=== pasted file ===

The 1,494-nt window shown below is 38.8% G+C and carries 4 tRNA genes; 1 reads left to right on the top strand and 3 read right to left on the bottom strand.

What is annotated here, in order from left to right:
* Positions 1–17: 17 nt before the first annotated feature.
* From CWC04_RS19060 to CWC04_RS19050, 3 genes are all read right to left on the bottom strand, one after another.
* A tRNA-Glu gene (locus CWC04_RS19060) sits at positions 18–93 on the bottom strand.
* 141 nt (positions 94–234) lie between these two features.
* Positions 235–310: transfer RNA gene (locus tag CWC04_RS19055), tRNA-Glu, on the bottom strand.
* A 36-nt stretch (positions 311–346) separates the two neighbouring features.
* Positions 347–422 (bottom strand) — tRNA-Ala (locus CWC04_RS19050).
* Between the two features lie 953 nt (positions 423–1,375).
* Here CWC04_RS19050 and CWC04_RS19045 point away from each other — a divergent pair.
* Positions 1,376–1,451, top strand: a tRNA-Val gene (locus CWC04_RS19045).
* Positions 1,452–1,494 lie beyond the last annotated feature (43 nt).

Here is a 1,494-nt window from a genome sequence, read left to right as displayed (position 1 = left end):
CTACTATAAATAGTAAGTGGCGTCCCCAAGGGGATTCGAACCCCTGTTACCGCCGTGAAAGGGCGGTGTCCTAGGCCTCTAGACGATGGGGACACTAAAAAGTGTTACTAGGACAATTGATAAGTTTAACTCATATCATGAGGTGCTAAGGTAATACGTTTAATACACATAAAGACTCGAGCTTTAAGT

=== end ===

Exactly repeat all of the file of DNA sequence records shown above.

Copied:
The 1,494-nt window shown below is 38.8% G+C and carries 4 tRNA genes; 1 reads left to right on the top strand and 3 read right to left on the bottom strand.

What is annotated here, in order from left to right:
* Positions 1–17: 17 nt before the first annotated feature.
* From CWC04_RS19060 to CWC04_RS19050, 3 genes are all read right to left on the bottom strand, one after another.
* A tRNA-Glu gene (locus CWC04_RS19060) sits at positions 18–93 on the bottom strand.
* 141 nt (positions 94–234) lie between these two features.
* Positions 235–310: transfer RNA gene (locus tag CWC04_RS19055), tRNA-Glu, on the bottom strand.
* A 36-nt stretch (positions 311–346) separates the two neighbouring features.
* Positions 347–422 (bottom strand) — tRNA-Ala (locus CWC04_RS19050).
* Between the two features lie 953 nt (positions 423–1,375).
* Here CWC04_RS19050 and CWC04_RS19045 point away from each other — a divergent pair.
* Positions 1,376–1,451, top strand: a tRNA-Val gene (locus CWC04_RS19045).
* Positions 1,452–1,494 lie beyond the last annotated feature (43 nt).

Here is a 1,494-nt window from a genome sequence, read left to right as displayed (position 1 = left end):
CTACTATAAATAGTAAGTGGCGTCCCCAAGGGGATTCGAACCCCTGTTACCGCCGTGAAAGGGCGGTGTCCTAGGCCTCTAGACGATGGGGACACTAAAAAGTGTTACTAGGACAATTGATAAGTTTAACTCATATCATGAGGTGCTAAGGTAATACGTTTAATACACATAAAGACTCGAGCTTTAAGT